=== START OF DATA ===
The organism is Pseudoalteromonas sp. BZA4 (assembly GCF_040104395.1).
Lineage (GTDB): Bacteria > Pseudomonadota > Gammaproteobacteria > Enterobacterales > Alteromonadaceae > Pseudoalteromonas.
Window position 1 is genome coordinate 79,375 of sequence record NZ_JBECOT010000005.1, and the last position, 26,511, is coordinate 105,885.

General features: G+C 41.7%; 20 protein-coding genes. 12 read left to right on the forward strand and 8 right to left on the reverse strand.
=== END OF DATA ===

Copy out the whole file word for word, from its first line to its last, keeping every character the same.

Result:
The organism is Pseudoalteromonas sp. BZA4 (assembly GCF_040104395.1).
Lineage (GTDB): Bacteria > Pseudomonadota > Gammaproteobacteria > Enterobacterales > Alteromonadaceae > Pseudoalteromonas.
Window position 1 is genome coordinate 79,375 of sequence record NZ_JBECOT010000005.1, and the last position, 26,511, is coordinate 105,885.

General features: G+C 41.7%; 20 protein-coding genes. 12 read left to right on the forward strand and 8 right to left on the reverse strand.